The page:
Auckland City Centre population doubled from 20k in 2005 to 41k in 2015, and doubled again to over 80k now. These new apartment buildings substantially changing the skyline, and their new occupants substantially changing the street life below. Wynyard Quarter, the whole of the western side down from the Hobson St ridge, and elsewhere are now covered in new residential buildings and streets buzzing with new retail, hospo, offices, and above all that great resource; people. Architecturally the full range is on show, we all have our favourites [and otherwise]. I particularly like the new 50 story block with the grand atrium linking Fort St through to the new shared space on lower Shortland St, and of course the development of the parking stump [at last!] out the back of high street with new apartments above in the daring light-weight structure. Just a couple of examples.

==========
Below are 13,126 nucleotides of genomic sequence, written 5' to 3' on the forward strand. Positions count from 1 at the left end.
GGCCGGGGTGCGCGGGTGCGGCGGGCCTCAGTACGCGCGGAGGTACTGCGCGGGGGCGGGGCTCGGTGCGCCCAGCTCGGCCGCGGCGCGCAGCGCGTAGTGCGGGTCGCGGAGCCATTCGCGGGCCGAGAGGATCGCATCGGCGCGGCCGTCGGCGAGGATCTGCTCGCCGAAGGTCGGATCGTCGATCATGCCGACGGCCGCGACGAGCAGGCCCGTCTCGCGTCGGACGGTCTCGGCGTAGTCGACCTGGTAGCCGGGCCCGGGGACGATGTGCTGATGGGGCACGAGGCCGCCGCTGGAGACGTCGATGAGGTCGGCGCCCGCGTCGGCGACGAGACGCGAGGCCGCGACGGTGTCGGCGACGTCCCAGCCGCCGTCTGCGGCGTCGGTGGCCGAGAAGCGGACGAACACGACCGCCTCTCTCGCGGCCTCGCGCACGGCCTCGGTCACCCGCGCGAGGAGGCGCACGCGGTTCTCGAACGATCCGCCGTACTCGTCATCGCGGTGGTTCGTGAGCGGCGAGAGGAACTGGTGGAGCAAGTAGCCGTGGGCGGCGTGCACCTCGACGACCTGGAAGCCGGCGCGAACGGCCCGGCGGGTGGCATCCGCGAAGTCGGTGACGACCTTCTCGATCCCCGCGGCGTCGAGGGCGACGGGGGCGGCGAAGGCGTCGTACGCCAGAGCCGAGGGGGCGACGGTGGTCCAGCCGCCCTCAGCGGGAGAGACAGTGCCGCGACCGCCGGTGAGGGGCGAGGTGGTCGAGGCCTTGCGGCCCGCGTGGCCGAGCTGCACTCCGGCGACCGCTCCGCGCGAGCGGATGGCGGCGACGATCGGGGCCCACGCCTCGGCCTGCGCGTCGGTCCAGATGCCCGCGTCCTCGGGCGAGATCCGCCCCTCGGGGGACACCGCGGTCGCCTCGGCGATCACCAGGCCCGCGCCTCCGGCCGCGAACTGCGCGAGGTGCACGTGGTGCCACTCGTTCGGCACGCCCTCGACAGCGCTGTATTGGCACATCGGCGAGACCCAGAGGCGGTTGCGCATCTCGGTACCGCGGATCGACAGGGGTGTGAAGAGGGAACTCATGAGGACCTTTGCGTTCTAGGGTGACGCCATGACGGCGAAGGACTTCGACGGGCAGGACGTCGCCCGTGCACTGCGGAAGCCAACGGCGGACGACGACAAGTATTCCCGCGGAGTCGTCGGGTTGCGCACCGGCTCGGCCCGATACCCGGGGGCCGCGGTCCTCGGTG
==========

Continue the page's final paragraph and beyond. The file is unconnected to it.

But of course this growth of the centre is nowhere near the whole story, the strong boom in long dormant subcenters has been as a big if not bigger story this decade. New Lynn has its sixth apartment tower now, and looks unstoppable after the huge boost it received with the opening of the CRL [more on that in Part 2] and the conversion of industrial land to housing. Manukau City, is at last gaining a true identity on the back of its intensification, and even Pakuranga Town Centre is thriving, after that big fight over the now canned flyover; the Busway there is booming inevitably leading to talk of converting it to Light Rail in the future. Albany is now an actual place with residents in quantity giving even that maddeningly planed environment life and character, it has been extraordinary watching it really take off with the Busway extension and those new mixed-use apartments.